Atlanta’s mayor extended a curfew another night Sunday and Georgia’s governor authorized up to 3,000 National Guard troops to be deployed across the state to respond if needed to protests over the deaths of George Floyd in Minnesota and Ahmaud Arbery in Georgia.

Guard soldiers had helped enforce a 9 p.m. curfew Saturday in Atlanta, where violence has marred otherwise peaceful protests since Friday. Gov. Brian Kemp said more would be ready Sunday for demonstrations planned in Athens, Savannah and other cities.

“Hopefully we don’t have to,” the Republican governor told WSB-TV late Saturday.

Atlanta Mayor Keisha Lance Bottoms signed an executive order Sunday extending the curfew in the city, according to text and email notifications sent to residents. It takes effect at 9 p.m. Sunday and end at sunrise Monday.

Atlanta police said Sunday they had arrested more than 150 people overnight as protesters threw rocks at officers and broke windows in the downtown area. That brought the total number of arrests over two nights of protests to nearly 230.

The curfew was imposed after demonstrations Friday night turned violent with people setting fires, damaging police and fire department vehicles and smashing windows at businesses and restaurants.

“The protesters need to know we’re going to support their efforts in a peaceful, nonviolent protest,” Kemp said. “The agitators need to know that we’ll be there, like you saw tonight, to take them to jail if they’re destroying lives and property.”

In the downtown historic district of Savannah, a large crowd of demonstrators — white and black, many wearing masks — marched from oak-shaded Johnson Square a block to City Hall. They chanted, “No peace, no justice!” and “I can’t breathe” while hoisting signs with slogans including “Black Lives Matter” and “Can’t Jog, Can’t Breathe, Can’t Black.” An organizer using a microphone urged the crowd to stay peaceful.

A corner bank had its windows boarded and photos on social media showed police in riot gear standing in a nearby parking lot. National Guard troops used large transport trucks to block at least one intersection.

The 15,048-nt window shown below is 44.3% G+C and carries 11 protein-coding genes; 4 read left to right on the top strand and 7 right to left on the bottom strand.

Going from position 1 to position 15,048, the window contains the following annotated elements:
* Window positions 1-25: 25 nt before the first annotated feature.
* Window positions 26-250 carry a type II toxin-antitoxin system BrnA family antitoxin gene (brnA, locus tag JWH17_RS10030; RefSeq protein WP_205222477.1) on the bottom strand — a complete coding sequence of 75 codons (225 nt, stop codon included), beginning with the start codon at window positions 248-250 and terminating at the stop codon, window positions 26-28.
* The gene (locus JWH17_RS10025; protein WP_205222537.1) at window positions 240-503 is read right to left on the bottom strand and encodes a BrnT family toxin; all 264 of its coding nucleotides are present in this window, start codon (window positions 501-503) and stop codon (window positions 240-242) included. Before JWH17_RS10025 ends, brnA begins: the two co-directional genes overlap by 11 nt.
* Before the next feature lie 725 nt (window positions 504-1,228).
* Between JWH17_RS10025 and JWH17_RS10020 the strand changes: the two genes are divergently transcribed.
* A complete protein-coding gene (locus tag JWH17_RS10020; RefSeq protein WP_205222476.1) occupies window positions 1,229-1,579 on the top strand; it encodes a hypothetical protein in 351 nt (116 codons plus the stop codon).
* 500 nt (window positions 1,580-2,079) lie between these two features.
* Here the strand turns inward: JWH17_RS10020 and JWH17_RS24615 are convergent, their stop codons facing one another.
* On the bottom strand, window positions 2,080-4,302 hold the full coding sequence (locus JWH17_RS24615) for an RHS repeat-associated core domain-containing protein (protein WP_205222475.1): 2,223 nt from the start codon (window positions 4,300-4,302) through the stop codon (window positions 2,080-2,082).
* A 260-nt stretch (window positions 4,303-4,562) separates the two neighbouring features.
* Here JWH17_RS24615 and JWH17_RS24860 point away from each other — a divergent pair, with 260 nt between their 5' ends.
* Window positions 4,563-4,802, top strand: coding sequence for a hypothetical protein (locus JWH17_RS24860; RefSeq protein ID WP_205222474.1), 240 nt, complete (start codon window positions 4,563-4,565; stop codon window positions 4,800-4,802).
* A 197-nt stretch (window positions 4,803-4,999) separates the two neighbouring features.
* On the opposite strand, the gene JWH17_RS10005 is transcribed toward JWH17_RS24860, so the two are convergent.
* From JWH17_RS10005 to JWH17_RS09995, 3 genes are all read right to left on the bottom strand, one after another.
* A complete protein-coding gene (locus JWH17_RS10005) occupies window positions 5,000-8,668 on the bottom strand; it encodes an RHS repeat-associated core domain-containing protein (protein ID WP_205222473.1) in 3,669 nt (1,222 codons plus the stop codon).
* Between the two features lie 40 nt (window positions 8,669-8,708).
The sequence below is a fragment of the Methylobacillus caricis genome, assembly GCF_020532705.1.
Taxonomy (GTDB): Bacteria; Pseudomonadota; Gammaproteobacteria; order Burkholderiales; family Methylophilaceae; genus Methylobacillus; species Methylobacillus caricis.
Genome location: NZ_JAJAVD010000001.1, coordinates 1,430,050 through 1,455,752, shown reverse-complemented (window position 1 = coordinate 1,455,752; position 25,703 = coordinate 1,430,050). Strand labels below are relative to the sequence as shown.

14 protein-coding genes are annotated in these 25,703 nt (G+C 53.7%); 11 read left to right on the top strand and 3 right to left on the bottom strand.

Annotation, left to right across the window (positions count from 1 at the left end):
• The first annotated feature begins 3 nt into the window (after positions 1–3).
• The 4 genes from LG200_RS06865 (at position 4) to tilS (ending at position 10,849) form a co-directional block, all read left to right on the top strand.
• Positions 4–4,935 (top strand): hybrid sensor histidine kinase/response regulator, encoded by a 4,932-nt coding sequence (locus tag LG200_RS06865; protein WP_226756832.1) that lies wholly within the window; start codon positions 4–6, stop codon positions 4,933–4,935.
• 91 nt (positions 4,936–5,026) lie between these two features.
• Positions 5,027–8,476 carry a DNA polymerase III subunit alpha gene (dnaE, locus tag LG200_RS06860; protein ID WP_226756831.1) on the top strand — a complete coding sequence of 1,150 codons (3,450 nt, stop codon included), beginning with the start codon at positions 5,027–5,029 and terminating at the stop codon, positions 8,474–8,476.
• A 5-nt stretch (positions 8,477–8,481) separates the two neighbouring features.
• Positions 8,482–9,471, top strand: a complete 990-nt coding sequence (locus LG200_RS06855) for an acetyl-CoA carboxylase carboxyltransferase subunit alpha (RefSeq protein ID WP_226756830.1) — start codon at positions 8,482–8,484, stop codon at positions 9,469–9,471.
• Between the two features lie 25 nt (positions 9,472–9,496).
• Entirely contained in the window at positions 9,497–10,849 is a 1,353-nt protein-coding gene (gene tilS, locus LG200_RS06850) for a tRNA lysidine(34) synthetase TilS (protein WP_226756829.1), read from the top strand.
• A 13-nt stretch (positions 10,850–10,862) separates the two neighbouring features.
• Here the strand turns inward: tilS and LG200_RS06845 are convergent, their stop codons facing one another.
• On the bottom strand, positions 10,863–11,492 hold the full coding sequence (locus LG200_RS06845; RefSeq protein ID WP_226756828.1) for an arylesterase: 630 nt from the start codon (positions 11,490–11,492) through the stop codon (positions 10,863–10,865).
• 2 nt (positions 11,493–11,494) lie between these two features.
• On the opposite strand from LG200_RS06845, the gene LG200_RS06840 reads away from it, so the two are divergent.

Savannah Mayor Van Johnson joined the demonstration and spoke outside City Hall, promising a “data-driven” effort to root out racial disparities in the way police and other city agencies conduct business.

“All police officers are not bad. We’ve just got to get rid of the bad ones … They have no place in Savannah,” said Johnson, a former police officer who is black.

Kemp declared a state of emergency late Friday for Fulton County, which includes much of Atlanta. Late Saturday, he expanded that order to include the entire state for a period extending through next weekend.

Atlanta Mayor Keisha Lance Bottoms said Sunday she believed the overnight curfew and the National Guard presence helped reduce violence and property destruction in the city Saturday.

“Last night was not as bad as Friday night,” Bottoms told CBS’s “Face The Nation,” adding that “many people just decided to heed my advice and stay home.”

The Atlanta mayor also had harsh words for President Donald Trump after he tweeted Saturday that “Liberal Governors and Mayors must get MUCH tougher” on violent protests or the federal government would intervene, potentially using the military.

“He’s making it worse,” Bottoms said. “This is not about using military force. This is about where we are in America. We are beyond a tipping point in this country. And his rhetoric only inflames that. And he should just sometimes stop talking.”

An Atlanta motorcycle officer was on foot at an intersection when he was struck Saturday night by someone riding an ATV in downtown Atlanta, said Sgt. John Chafee of Atlanta police. The officer had been directing traffic away from an area where there were protesters. Chafee said the officer suffered “significant injuries to his legs,” but was alert, talking and stable.

Derek Chauvin, the white police officer who worked for the Minneapolis Police Department, is charged with third-degree murder and second-degree manslaughter in Floyd’s death. Floyd died after Chauvin pressed his knee into his neck for several minutes, even after Floyd stopped moving and pleading for air.

Arbery was killed Feb. 23 in Brunswick, a Georgia port city south of Savannah, after a white father and son armed themselves and pursued the 25-year-old black man after spotting him running in their neighborhood.

Greg McMichael, 64, and his son, 34-year-old Travis McMichael, were arrested and charged with felony murder May 7 — more than two months after the killing — after cellphone video of Arbery’s death leaked online. A neighbor, 50-year-old William “Roddie” Bryan Jr., has also been charged with felony murder. Greg McMichael told police he thought Arbery was a burglar and that Arbery attacked his son before being shot.

The National Guard looks at the damage done to downtown Atlanta in the aftermath of a demonstration against police violence on Saturday, May 30, 2020, in Atlanta. (AP Photo/Brynn Anderson)

Leave a comment

Your email address will not be published.